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Seven things to avoid when marketing your new small business
I went into business as a sole trader three years ago, and my company went limited at the end of last year. As a small business owner you’ll know it’s a very steep learning curve in the early days! I’ve made some good decisions and quite a few mistakes that have cost me valuable money and time, so I thought I’d share my experiences with you to help to prevent you from doing the same thing.
#1. Saying yes to any work that comes along
When you’re starting out you may well experience cash flow problems. You may see potential cash instead of making the decision to work with people based on a fixed process. If you don’t have an ideal client in mind you won’t know whether they fit your criteria, so give it some thought and build an ideal client profile. Problem clients are more hassle than they’re worth!
#2. Not having consistency in your branding and names
Branding is a way of defining your business both to yourself and your target audience. When building your brand, think of it as a person and consider what’s driving your business. Be clear on who your business is, and let your brand character promote your business by connecting with your customer base and differentiating you from the rest of the market.
#3. Not having a good business model or not knowing your proposition/competition
It sounds obvious, but I come across business owners who have an idea and roll with it, instead of actually working out whether there’s a demand. The best marketing in the world won’t help you if you have a poor product or service. Do your research and work out how and when you expect to make money. Be aware of the competition but don’t copy them.
#4. Registering for all social media channels and not using them
Like any business activity you engage in to meet new customers, social media marketing is all about the return you get for the time, effort, and expense you put into it. Not every site has the same potential for success, and not all channels will be right for your business. Focus on the ones that work, and do them well. Also remember to check the links from your website go to the right place!
#5. Thinking that your website will be on the first page of Google as soon as it’s finished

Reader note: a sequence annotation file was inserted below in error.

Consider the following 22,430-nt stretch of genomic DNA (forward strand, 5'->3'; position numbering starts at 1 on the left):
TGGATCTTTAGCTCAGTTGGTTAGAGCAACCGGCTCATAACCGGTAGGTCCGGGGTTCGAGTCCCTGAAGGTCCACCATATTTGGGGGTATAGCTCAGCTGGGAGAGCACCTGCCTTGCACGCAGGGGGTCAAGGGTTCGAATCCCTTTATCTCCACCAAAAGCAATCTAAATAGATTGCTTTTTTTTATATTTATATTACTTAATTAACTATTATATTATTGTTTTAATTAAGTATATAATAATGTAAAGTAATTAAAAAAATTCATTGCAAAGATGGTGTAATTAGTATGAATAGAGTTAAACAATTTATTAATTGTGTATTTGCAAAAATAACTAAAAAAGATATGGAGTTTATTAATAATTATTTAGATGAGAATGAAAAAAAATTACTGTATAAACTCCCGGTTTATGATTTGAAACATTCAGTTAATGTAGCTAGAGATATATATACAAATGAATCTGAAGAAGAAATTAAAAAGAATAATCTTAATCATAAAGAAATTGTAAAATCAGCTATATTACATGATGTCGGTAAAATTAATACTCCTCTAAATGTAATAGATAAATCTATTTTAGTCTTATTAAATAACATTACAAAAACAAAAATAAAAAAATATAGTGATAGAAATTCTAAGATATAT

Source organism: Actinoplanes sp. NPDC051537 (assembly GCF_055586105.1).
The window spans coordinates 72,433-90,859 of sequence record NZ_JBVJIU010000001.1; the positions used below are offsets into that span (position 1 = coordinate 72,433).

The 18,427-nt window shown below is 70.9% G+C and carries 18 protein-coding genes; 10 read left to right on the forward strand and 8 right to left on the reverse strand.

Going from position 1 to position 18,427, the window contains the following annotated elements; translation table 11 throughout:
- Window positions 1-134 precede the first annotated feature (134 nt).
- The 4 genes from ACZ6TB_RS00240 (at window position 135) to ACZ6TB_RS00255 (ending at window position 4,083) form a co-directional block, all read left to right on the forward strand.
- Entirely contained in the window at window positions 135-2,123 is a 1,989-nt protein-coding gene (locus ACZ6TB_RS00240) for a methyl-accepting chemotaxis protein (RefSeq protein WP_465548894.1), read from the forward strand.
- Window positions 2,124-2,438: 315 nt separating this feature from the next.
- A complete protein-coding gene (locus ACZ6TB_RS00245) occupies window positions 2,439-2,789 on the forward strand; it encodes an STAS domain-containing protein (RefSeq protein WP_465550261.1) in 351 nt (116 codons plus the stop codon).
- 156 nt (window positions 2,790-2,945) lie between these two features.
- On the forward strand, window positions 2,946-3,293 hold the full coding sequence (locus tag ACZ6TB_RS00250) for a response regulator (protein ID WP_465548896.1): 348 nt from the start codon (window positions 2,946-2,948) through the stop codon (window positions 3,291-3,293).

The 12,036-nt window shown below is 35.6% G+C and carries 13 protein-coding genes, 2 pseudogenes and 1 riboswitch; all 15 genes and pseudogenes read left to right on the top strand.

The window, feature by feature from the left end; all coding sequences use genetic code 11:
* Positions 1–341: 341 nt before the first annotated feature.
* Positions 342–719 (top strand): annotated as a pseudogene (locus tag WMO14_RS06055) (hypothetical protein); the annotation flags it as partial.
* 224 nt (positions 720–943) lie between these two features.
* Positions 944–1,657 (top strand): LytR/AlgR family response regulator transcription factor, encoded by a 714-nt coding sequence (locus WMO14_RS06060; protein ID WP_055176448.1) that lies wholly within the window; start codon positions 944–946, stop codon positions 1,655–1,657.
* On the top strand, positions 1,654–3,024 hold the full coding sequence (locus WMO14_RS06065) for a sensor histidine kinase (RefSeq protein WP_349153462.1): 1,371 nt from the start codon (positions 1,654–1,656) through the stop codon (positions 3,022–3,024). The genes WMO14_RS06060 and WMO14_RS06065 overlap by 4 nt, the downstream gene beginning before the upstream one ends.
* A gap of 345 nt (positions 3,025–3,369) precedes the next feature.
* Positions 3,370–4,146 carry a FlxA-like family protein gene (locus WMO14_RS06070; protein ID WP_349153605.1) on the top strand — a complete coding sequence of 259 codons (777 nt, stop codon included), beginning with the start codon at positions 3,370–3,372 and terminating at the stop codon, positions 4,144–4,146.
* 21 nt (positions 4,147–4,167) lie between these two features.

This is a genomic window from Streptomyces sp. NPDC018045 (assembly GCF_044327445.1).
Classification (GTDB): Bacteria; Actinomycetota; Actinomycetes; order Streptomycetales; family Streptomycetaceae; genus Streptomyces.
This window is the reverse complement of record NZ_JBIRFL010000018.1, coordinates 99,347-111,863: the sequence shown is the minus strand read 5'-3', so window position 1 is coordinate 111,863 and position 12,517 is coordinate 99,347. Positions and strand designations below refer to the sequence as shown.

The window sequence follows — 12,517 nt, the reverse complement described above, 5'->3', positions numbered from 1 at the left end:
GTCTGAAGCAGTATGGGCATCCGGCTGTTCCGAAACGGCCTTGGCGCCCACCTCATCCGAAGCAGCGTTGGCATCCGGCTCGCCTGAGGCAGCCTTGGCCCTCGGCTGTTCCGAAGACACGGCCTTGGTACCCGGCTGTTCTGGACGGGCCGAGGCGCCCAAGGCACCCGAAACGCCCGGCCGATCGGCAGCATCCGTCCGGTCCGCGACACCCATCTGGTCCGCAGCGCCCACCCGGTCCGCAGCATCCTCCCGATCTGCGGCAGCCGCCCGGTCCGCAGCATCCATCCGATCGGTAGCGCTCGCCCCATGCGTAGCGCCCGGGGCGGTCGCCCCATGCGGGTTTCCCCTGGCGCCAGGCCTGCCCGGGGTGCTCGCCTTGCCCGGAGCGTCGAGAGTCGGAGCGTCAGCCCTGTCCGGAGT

Sorry to be the bearer of bad news, but Google use more than 255 factors in their ranking algorithm, so you’ll need to consult an SEO specialist if you want to rank on the first page. Your content needs to be well-written and regularly updated, and your titles and images need to be correct. Also bear in mind that getting people to come to your site is only useful if they actually buy your product or subscribe to your service. Just getting loads of traffic is not going to make your business successful.
#6. Not building your email list straight away
When I started, people talked to me about ‘building my list’ and I thought they meant for when I was shopping in Sainsbury’s. What I should have done right away was keep a database of people I met and networked with, so I could email them in future. Email is still the most powerful way to communicate online, and it’s not going anywhere soon. It’s the best way to build an engaged audience, sell a product online, or create hype around your next big event or service project. Get those email addresses!
#7. Writing about you instead of your customer
I’m afraid nobody cares when you were established or what your hobbies are. They want to know what’s in it for them, so write what your reader wants to read, not what you want to write. Write for a single person and focus on benefits – how your product/service solves a problem for the reader. Be credible, clear and concise, and focus on ‘YOU’. Don’t ‘we’ all over your copy! Always have a strong Call To Action (CTA) and tell people what you want them to do.
I hope these tips are useful. If you’d like to give your small business a marketing boost please get in touch.
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